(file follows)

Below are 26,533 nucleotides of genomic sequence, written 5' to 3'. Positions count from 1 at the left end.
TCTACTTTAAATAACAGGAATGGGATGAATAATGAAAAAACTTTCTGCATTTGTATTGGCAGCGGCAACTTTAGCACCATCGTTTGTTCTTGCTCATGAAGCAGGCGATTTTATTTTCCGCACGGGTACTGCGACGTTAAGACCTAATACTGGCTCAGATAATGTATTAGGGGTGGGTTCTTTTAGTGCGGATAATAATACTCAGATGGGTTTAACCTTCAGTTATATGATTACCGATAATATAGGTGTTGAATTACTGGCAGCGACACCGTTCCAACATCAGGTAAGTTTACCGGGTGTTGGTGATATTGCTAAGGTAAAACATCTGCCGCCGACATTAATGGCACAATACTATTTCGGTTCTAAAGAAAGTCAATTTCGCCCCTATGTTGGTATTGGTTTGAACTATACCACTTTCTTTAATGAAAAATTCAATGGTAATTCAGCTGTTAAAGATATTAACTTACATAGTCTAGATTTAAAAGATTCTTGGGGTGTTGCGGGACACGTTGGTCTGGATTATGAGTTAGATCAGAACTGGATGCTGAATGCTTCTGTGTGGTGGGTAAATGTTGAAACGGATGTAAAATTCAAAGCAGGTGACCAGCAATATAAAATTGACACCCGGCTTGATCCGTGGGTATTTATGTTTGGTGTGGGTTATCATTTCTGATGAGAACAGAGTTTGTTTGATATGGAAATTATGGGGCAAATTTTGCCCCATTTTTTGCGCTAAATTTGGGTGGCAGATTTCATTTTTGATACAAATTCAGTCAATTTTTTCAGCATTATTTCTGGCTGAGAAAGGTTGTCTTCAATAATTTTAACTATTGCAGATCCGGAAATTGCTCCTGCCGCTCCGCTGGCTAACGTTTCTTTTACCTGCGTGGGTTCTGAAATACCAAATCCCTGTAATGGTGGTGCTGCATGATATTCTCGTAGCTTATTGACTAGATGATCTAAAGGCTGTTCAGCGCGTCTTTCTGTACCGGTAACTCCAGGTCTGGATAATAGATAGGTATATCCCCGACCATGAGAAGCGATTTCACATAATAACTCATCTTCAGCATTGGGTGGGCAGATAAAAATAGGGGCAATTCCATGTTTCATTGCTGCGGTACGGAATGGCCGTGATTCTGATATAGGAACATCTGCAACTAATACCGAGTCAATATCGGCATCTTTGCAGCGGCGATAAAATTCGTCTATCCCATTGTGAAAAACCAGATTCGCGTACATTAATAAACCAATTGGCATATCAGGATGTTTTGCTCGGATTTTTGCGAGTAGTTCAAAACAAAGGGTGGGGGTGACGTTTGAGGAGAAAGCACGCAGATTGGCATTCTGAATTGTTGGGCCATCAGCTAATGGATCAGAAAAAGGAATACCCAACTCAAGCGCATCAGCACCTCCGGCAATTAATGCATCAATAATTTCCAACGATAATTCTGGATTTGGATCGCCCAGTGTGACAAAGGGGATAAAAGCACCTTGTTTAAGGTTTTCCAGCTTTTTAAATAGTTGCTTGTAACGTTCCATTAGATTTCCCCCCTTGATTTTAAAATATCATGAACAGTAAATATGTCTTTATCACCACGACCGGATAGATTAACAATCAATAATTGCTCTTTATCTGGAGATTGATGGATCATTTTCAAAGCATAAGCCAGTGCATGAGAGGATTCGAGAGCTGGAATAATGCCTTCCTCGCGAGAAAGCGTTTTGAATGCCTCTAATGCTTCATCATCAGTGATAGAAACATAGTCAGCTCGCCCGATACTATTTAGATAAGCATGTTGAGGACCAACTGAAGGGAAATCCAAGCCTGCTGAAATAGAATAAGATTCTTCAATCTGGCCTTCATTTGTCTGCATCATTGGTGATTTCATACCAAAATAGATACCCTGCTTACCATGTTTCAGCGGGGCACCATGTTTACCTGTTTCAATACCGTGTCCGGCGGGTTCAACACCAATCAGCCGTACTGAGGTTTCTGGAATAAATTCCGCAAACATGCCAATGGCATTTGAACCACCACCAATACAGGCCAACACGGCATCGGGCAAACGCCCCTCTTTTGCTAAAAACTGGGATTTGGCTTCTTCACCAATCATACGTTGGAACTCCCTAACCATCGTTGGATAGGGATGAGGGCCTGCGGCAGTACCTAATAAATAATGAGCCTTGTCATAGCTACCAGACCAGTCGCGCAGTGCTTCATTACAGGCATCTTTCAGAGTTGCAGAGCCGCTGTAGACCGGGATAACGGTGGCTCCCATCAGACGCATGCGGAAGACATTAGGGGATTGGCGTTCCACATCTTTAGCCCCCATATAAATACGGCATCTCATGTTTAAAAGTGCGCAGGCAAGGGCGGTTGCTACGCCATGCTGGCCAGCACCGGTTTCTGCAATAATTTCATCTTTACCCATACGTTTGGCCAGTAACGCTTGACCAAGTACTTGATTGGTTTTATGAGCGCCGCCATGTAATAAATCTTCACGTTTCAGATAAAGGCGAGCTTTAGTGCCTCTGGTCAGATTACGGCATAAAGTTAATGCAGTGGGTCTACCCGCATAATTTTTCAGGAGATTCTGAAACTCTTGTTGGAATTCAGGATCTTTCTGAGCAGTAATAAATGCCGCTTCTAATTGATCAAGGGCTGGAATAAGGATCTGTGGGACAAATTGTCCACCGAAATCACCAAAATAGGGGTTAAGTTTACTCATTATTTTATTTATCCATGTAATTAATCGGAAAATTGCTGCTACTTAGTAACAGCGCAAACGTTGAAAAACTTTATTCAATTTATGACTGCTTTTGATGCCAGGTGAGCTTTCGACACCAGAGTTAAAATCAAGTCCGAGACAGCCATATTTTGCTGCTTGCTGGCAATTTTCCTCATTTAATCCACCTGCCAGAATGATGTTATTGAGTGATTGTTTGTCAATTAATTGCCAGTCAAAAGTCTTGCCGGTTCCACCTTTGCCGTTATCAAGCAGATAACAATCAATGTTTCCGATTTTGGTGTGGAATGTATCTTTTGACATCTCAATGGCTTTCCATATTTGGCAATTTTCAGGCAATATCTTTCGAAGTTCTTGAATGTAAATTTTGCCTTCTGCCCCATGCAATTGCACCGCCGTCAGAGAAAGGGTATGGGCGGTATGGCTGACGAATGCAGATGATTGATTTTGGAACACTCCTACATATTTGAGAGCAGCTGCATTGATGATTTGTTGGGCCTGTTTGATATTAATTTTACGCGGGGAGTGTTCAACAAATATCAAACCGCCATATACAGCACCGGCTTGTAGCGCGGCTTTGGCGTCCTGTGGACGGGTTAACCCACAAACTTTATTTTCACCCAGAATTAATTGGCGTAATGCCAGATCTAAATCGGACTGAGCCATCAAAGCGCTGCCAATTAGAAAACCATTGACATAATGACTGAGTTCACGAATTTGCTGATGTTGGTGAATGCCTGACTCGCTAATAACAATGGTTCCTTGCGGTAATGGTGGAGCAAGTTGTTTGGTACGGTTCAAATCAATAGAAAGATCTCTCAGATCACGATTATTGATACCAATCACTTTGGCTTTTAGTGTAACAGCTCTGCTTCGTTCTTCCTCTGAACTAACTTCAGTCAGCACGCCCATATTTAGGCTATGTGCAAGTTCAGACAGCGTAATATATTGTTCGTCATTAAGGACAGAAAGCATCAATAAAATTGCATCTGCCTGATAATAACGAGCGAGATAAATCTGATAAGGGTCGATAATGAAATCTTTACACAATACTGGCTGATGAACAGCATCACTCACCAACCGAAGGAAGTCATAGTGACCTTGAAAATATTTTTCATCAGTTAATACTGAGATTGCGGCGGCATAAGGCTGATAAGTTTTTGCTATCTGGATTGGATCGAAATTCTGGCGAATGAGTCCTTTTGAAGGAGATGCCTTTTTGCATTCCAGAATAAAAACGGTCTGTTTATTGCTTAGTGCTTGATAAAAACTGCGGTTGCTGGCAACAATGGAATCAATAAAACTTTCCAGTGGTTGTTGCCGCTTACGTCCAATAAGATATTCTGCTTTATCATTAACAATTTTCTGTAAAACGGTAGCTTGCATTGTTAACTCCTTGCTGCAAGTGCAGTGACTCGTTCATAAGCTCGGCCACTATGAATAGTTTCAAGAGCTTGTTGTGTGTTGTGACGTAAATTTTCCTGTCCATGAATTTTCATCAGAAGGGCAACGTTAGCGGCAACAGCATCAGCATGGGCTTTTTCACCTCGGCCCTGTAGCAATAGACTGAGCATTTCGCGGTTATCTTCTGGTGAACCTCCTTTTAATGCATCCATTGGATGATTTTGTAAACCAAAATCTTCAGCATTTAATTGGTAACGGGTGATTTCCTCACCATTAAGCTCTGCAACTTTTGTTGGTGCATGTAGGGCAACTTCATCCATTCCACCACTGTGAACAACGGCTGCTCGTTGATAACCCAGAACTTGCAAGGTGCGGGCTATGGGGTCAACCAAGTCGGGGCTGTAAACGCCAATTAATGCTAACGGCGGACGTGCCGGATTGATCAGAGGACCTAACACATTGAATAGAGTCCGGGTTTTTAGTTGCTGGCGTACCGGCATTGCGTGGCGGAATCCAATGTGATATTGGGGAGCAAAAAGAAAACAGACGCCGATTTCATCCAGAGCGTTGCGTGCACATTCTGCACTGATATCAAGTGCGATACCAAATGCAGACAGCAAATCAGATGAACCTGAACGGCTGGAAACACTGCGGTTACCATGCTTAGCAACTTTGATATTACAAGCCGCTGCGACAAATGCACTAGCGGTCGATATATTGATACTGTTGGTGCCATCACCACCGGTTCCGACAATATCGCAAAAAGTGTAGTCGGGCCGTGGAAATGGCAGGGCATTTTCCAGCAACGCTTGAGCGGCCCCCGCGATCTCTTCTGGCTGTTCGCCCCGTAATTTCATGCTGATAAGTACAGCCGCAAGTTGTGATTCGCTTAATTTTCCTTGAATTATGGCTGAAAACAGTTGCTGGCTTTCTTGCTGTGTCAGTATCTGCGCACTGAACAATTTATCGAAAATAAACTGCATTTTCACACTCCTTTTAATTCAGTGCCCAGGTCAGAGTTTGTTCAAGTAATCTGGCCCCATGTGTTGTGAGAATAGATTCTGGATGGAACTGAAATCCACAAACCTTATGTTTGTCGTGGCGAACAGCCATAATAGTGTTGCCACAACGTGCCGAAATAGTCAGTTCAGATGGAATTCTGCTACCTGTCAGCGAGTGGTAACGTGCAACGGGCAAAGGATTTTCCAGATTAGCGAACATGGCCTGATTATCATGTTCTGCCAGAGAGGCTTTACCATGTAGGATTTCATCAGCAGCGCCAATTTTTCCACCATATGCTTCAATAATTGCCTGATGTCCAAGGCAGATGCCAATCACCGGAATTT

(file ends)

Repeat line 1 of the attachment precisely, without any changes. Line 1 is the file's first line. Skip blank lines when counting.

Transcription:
Below are 26,533 nucleotides of genomic sequence, written 5' to 3'. Positions count from 1 at the left end.